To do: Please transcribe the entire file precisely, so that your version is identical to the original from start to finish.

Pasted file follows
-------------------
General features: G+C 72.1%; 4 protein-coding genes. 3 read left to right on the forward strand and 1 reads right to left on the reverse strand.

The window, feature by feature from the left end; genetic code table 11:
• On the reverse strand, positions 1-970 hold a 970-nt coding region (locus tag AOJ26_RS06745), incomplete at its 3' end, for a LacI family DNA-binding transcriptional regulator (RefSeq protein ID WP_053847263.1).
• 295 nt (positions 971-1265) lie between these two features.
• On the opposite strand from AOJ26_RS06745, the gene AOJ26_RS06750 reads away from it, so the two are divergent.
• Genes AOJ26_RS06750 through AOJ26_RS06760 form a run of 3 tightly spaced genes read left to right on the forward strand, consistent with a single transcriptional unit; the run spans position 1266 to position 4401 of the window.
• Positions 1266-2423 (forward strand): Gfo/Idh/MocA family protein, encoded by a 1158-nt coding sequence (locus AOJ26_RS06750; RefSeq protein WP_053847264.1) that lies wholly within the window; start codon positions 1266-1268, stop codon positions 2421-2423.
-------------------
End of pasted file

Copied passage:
General features: G+C 72.1%; 4 protein-coding genes. 3 read left to right on the forward strand and 1 reads right to left on the reverse strand.

The window, feature by feature from the left end; genetic code table 11:
• On the reverse strand, positions 1-970 hold a 970-nt coding region (locus tag AOJ26_RS06745), incomplete at its 3' end, for a LacI family DNA-binding transcriptional regulator (RefSeq protein ID WP_053847263.1).
• 295 nt (positions 971-1265) lie between these two features.
• On the opposite strand from AOJ26_RS06745, the gene AOJ26_RS06750 reads away from it, so the two are divergent.
• Genes AOJ26_RS06750 through AOJ26_RS06760 form a run of 3 tightly spaced genes read left to right on the forward strand, consistent with a single transcriptional unit; the run spans position 1266 to position 4401 of the window.
• Positions 1266-2423 (forward strand): Gfo/Idh/MocA family protein, encoded by a 1158-nt coding sequence (locus AOJ26_RS06750; RefSeq protein WP_053847264.1) that lies wholly within the window; start codon positions 1266-1268, stop codon positions 2421-2423.